The site for free, objective information you can use!
Search the site
Home - Who are we? - Government Hotlines - How to get help - FAQs - Quick links: Today's Federal Register - Contact Info for: EPA - State agencies - OSHA - DOT Regs: Search Government regs and sites Data: Search EPA databases
Compact fluorescent lamps (CFL's), are small household lamp-sized fluorescent lamps. They are generally intended to replace incandescent light bulbs. They have become very popular mainly due to their lower energy consumption (about one-fourth - 25%) for the same amount of light output compared to incandescent light bulbs. As a result, they are perceived as being "green". But, like all man-made devises, there are advantages and disadvantages, pro's and con's to using them. We will present these below, along with references to credible authoritative sources and some conclusions to help you decide when CFL's are right for you.
CFL's are a type of fluorescent lamps. This means that the pass electricity through a gas, which becomes charged and emits light. Incandescent lights heat a wire (called a filament) in a vacuum until the wire glows and gives off light... and heat. The heat is wasted energy.
In a CFL, an electric current is driven through a tube containing argon gas and a small amount of mercury vapor. This generates invisible ultraviolet light. But that UV light excites (energizes) a fluorescent coating (called a phosphor) on the inside of the tube, which then emits the visible light that you see.
CFLs have two main components: a gas-filled tube (also called bulb or burner) and a magnetic or electronic ballast. Electronic ballasts contain a small circuit board with rectifiers, a filter capacitor and usually two switching transistors connected as a high-frequency resonant series DC to AC inverter. The resulting high frequency, around 40 kHz or higher, is applied to the lamp tube. Since the resonant converter tends to stabilize lamp current (and light produced) over a range of input voltages, standard CFLs do not respond well in dimming applications and special lamps are required for dimming service.
Standard shapes of CFL tube are single-turn double helix, double-turn, triple-turn, quad-turn, circular, and butterfly.
CFLs need a little more energy when they are first turned on, but once the electricity starts moving, but use about 75 percent less energy than incandescent bulbs. A CFL’s ballast helps "kick start" the CFL and then regulates the current once the electricity starts flowing.
The most important technical advance has been the replacement of electromagnetic ballasts with electronic ballasts; this has removed most of the flickering and slow starting traditionally associated with typical fluorescent lighting. Older CFLs used large and heavy magnetic ballasts that caused a buzzing noise in some bulbs. Most CFLs today (including all ENERGY STAR qualified CFLs) use new electronic ballasts, which do not buzz or hum.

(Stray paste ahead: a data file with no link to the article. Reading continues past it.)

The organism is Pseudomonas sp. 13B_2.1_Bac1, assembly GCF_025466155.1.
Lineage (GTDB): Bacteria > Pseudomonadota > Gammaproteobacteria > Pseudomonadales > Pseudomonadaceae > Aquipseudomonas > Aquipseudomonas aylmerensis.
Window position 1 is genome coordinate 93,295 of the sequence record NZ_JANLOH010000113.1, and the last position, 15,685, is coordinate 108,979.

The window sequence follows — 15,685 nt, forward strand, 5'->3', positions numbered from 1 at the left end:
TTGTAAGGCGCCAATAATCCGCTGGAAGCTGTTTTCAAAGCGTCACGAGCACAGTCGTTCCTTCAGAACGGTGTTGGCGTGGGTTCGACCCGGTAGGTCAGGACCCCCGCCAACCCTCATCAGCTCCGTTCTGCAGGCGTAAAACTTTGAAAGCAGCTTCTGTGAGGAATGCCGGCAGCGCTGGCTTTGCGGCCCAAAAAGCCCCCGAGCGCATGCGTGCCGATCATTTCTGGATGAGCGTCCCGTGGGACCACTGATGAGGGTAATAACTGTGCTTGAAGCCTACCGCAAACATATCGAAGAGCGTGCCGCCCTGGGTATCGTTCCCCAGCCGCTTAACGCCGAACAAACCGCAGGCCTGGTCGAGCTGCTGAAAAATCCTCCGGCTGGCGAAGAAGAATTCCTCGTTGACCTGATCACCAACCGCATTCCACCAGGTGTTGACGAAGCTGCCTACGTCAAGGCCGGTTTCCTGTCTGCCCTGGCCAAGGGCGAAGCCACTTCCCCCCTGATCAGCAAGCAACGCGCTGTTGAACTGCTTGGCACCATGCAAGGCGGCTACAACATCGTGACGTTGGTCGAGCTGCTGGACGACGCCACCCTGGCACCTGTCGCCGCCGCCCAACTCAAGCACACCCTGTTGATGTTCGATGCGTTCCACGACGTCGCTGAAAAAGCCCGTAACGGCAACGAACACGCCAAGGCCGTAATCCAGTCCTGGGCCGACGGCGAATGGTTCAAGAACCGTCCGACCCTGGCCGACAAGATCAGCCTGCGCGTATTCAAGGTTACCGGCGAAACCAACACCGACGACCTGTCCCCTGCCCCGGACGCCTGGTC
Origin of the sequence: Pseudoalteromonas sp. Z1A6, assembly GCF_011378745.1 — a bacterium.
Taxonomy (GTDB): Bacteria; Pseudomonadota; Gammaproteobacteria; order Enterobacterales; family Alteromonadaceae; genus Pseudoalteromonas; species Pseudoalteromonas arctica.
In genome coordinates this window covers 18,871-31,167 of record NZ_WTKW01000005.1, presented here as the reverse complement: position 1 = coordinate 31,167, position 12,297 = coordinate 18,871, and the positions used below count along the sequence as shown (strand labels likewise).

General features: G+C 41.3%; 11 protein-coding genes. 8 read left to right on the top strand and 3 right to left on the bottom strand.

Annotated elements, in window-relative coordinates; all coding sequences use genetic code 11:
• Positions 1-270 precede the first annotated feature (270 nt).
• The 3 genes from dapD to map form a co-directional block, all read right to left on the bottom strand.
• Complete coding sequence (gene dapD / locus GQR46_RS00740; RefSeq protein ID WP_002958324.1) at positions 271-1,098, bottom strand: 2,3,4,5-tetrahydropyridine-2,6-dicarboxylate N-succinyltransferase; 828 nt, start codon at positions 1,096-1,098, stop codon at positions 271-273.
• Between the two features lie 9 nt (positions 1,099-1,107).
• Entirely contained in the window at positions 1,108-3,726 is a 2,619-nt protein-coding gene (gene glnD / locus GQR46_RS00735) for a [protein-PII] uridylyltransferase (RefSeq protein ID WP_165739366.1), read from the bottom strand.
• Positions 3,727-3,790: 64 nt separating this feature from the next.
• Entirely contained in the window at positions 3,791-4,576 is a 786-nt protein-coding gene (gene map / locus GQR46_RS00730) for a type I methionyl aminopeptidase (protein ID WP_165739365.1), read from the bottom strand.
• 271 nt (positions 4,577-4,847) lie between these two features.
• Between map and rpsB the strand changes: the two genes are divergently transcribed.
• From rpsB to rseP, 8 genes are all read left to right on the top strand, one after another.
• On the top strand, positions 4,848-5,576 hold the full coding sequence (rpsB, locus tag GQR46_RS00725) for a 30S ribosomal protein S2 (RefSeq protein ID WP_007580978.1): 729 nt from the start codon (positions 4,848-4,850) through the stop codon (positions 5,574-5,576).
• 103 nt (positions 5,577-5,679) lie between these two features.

Light is measured by lumens. A traditional 75 watt incandescent light bulb produces 1170 lumens of light and lasts on average 750 hours. But a CFL that produces the 1170 lumens uses only 20-21 watts of electricity. The CFL uses only 1/4 to 1/3 the amount of energy to produce the same light as an incandescent light bulb. The long term savings are improved further because CFLS are expected to last anywhere from six to eleven times longer than their incandescent bulbs. burnout rate. An article in the Wall Street Journal on Janry 20, 2011 stated that PG&E assumed the useful life of each bulb would be 9.4 years, but with experience, it has cut the estimate to 6.3 years, Field tests also showed higher burnout rates in certain locations, such as bathrooms (humid) and in recessed lighting (trapped heat). Frequently turning them on and off also appears to reduce longevity.
Research just published in July 2012 shows that most CFL bulb emit harmful amounts of UV (ultraviolet) radiation. See this page for more information.
Although some companies like Sylvania managed to make small CFLs containing only 1.5 milligrams of mercury, the, the Environmental Protection Agency states that the average CFL contains 4 milligrams of mercury Here are some of the EPA's other statements about mercury in CFL's:
Mercury is widely known to be a health risk if inhaled or ingested, especially in small children, and has always been one of the downsides to CFLs. Mercury is a potent neurotoxin, and it's especially dangerous for children and fetuses. Most exposure to mercury comes from eating fish contaminated with mercury, The use of mercury in CFLs has been the concern of several consumer-advocacy groups, and the EPA has guidelines on how to handle broken CFLs, which can release a small amount of mercury if its tubes are broken. Some manufacturers have even made a CFL light bulb that can contain its mercury even in the event of a tube breakage.
The EPA offers a checklist at epa.gov/mercury that suggests you do not use a vacuum cleaner, as that will only spread the problem. They suggest that the next time you vacuum the area, you should then immediately dispose of the vacuum bag.
Some states, cities and counties have outlawed putting CFL bulbs in the trash, but in most states the practice is legal. As of January 2011, California, Minnesota, Ohio, Illinois, Indiana, Michigan and Wisconsin are the only states that ban disposing of fluorescent bulbs as general household waste.
A federal law takes effect in January 2012 requires a 28% improvement in lighting efficiency for conventional bulbs in standard wattages. Effectively this means that compact fluorescent lamps will replace traditional incandescent light bulbs, since by law, the incandescent light bulbs will not be allowed to be sold after 2014. California began phasing out sales of incandescent bulbs in January 2011, one year ahead of the rest of the nation.
This page was updated on